“Latvia is very small, very green, very nice,” says Anita Sondore, a local artist and designer of fine jewellery. “It has a much-slower pace than many other capital cities and the economy is driven by many small companies catering to the local market.” She adds: “We are a hard-working people – due to our history, we are used to surviving and looking for solutions.”
SHOPPING IN RIGA
“Everything is mass-produced these days, we have to preserve the art of craftsmanship,” says Elina Dobele, an architect-turned shoe-designer who describes her eponymous brand as a balance between aesthetics and ergonomics, comfort and construction. “Shoes are like small houses for our feet,” she explains, adding that hers is a niche product that appeals to strong personalities. Her Old Town atelier features bespoke services, unique shapes and shoes and boots with hand-turned wooden high heels.
Concept store BOLD (Best Of Latvian Design) focuses on niche fashion brands from Eastern Europe. “Baltic design is similar to Scandinavian design, but we want to stand out in comparison to other stores,” says managing partner Krista Birmane, who started out in a small store in Jurmala before opening in the city centre about nine months ago. “People are tired of the big brand names, they want something more independent – we don’t limit ourselves to minimalistic black-and-white because braver, daring designs seem to work now, especially for Russian clients.”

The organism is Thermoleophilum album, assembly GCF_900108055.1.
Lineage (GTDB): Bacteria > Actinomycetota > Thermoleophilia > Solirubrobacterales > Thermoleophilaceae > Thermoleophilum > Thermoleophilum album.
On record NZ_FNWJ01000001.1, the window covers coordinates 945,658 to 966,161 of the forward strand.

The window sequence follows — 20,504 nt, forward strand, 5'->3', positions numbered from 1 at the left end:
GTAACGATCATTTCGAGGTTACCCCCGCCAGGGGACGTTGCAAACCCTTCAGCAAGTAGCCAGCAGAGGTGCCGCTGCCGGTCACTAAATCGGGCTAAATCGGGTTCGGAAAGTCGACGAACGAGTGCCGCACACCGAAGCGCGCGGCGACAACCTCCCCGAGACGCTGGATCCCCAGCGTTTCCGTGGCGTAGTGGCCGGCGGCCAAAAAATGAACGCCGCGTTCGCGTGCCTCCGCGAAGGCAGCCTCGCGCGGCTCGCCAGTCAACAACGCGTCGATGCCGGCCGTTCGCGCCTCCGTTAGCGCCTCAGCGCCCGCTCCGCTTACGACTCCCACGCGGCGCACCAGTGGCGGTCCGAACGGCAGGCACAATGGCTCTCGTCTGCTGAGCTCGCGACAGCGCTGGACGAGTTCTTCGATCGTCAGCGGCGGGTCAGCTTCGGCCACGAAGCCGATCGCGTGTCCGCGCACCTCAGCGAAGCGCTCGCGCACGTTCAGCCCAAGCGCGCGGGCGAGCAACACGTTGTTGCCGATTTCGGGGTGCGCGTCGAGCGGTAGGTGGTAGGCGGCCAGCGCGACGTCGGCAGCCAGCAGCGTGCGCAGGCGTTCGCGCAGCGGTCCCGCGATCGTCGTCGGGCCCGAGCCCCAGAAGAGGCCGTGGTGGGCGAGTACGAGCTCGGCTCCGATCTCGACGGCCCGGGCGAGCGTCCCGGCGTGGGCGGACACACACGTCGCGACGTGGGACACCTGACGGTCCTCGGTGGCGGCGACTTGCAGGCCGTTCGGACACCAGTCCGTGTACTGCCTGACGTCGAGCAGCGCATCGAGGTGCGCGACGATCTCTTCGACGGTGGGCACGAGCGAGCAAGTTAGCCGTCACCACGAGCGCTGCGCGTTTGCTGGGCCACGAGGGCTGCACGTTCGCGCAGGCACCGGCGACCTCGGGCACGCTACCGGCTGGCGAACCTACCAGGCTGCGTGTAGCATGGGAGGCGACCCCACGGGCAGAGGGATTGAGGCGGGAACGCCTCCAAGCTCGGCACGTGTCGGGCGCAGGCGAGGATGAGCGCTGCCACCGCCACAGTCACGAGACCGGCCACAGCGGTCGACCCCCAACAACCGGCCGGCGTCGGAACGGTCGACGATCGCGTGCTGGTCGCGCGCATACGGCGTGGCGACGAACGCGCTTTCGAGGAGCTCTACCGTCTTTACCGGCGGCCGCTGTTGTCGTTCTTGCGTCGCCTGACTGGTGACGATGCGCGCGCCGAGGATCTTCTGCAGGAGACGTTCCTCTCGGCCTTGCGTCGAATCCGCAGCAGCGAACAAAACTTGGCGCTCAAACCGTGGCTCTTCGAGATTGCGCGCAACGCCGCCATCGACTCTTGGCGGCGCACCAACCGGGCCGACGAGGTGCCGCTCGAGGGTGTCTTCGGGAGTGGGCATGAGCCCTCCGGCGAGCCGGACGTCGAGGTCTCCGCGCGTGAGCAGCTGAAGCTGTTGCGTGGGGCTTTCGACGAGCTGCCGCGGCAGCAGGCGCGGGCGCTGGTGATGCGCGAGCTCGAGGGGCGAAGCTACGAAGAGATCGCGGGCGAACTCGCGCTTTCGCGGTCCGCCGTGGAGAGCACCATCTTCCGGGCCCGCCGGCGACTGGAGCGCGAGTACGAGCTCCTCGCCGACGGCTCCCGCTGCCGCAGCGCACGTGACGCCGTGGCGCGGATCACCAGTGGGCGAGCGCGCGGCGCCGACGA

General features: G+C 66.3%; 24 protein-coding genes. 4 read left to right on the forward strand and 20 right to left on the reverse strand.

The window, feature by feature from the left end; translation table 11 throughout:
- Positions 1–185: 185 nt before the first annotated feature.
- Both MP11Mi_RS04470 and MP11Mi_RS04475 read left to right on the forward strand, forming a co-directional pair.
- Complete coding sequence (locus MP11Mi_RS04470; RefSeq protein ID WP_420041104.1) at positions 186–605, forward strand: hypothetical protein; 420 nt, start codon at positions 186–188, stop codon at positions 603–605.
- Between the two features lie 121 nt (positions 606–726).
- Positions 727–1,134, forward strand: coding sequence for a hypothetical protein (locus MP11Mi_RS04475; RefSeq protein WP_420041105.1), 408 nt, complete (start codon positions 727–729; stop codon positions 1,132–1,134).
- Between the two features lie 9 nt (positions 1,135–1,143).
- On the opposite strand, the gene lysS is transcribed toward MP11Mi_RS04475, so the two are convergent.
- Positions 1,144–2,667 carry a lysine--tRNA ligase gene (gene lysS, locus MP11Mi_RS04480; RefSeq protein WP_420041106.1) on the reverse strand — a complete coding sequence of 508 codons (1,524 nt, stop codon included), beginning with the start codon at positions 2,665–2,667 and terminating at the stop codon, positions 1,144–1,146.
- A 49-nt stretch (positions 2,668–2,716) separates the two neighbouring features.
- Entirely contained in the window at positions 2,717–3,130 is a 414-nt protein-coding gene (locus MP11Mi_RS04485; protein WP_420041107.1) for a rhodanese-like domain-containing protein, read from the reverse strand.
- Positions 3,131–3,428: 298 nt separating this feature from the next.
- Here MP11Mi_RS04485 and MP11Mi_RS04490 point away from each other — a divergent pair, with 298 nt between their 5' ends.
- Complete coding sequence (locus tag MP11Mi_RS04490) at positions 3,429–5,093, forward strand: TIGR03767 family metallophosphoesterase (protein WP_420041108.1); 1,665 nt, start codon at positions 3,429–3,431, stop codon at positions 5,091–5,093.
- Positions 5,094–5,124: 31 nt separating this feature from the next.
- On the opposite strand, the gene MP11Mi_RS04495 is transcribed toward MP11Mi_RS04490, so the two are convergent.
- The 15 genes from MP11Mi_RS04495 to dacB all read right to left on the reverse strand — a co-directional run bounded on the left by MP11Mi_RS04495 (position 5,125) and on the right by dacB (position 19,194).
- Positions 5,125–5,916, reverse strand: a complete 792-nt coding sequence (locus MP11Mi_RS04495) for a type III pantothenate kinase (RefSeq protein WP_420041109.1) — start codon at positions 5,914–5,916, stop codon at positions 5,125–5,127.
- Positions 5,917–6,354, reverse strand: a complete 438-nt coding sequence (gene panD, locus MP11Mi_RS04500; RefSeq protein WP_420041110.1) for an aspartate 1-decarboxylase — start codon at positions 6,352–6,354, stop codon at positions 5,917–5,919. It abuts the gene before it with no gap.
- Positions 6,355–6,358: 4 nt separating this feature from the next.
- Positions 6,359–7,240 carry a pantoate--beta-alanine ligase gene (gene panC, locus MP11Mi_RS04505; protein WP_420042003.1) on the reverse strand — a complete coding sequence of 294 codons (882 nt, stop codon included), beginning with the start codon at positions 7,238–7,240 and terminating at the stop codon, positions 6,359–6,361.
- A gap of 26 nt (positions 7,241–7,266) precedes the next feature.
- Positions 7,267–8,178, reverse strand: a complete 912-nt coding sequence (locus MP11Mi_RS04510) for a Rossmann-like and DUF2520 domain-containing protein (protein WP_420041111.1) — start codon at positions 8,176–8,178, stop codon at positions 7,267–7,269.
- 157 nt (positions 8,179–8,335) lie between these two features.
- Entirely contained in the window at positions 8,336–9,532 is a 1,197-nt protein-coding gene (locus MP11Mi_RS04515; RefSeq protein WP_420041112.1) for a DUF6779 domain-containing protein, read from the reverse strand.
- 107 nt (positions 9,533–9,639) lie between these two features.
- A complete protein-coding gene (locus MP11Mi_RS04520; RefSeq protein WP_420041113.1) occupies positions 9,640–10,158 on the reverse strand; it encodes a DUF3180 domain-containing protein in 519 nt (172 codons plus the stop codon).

Locally designed and made lifestyle items can be found at Riija, a store that represents the modern face of Latvian design. A variety of household products including tableware, linens, lights and furniture are available here – all espousing a tradition of craftsmanship. Wood products are also well represented – hotel rooms and restaurants have oak floors and wood finishes, courtesy of a thriving local timber industry.
Once you’ve finished souvenir-hunting, head to Miera Street, the go-to destination for trendsetting independent stores such as bookstore Mr Page, whose quirky interior and well-curated bookshelves make browsing a lot more fun.
Meanwhile, high-tech methods are used to make decorative glass-and-stainless steel bowls at An&Angel, a gallery-cum-showroom of usable art by glass artist Artis Nimanis. His previous works include the first fully-functioning glass bicycle in the world. For more conventional art, check out the National Museum of Art as well as numerous art galleries across town.
Those in search of something edible are advised to start at Riga’s Central Market, open in 1930 and housed in five former airship hangars just next to the Old Town. The quality of local produce is very good and in the warmer months, there’s plenty of variety to choose from. Latvian black rye bread from bakery Laci is an edible souvenir and deliciously dense – each loaf typically weighs one kilo. If it’s something heavier you’re after, bring home a bottle of Black Balsam, Latvia’s signature alcohol – a herbal liqueur that is guaranteed to make your knees buckle.
EATING IN RIGA
Modern Latvian cuisine takes its cue from its Nordic neighbours across the Baltic Sea, with a focus on seasonality and farm-to-table cooking. There are several well-known practitioners in Riga with restaurants that will appeal to foodie visitors. “We are a new generation of Nordic chefs,” says Eriks Dreibants, who is one of the culinary talents behind 3 Pavaru (3 Chefs), an Old Town restaurant that has garnered regional accolades and international attention since it opened in 2011.